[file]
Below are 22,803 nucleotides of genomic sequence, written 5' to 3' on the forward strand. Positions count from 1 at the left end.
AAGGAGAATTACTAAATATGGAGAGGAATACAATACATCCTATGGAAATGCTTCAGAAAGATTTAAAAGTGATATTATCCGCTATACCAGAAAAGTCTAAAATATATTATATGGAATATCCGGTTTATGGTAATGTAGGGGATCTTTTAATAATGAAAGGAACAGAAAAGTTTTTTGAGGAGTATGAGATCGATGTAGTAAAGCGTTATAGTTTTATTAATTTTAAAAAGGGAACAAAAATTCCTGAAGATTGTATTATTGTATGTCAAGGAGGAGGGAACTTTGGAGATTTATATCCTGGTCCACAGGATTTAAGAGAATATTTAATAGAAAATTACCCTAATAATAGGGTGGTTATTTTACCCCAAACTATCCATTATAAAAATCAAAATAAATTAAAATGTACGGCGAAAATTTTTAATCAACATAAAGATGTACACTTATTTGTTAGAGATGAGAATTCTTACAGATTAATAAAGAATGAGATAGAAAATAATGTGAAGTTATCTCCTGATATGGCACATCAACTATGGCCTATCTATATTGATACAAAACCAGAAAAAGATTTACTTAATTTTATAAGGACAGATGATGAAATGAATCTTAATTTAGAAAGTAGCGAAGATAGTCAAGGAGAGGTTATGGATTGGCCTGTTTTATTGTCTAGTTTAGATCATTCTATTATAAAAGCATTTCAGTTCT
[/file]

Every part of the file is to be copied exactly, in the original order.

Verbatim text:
Below are 22,803 nucleotides of genomic sequence, written 5' to 3' on the forward strand. Positions count from 1 at the left end.
AAGGAGAATTACTAAATATGGAGAGGAATACAATACATCCTATGGAAATGCTTCAGAAAGATTTAAAAGTGATATTATCCGCTATACCAGAAAAGTCTAAAATATATTATATGGAATATCCGGTTTATGGTAATGTAGGGGATCTTTTAATAATGAAAGGAACAGAAAAGTTTTTTGAGGAGTATGAGATCGATGTAGTAAAGCGTTATAGTTTTATTAATTTTAAAAAGGGAACAAAAATTCCTGAAGATTGTATTATTGTATGTCAAGGAGGAGGGAACTTTGGAGATTTATATCCTGGTCCACAGGATTTAAGAGAATATTTAATAGAAAATTACCCTAATAATAGGGTGGTTATTTTACCCCAAACTATCCATTATAAAAATCAAAATAAATTAAAATGTACGGCGAAAATTTTTAATCAACATAAAGATGTACACTTATTTGTTAGAGATGAGAATTCTTACAGATTAATAAAGAATGAGATAGAAAATAATGTGAAGTTATCTCCTGATATGGCACATCAACTATGGCCTATCTATATTGATACAAAACCAGAAAAAGATTTACTTAATTTTATAAGGACAGATGATGAAATGAATCTTAATTTAGAAAGTAGCGAAGATAGTCAAGGAGAGGTTATGGATTGGCCTGTTTTATTGTCTAGTTTAGATCATTCTATTATAAAAGCATTTCAGTTCT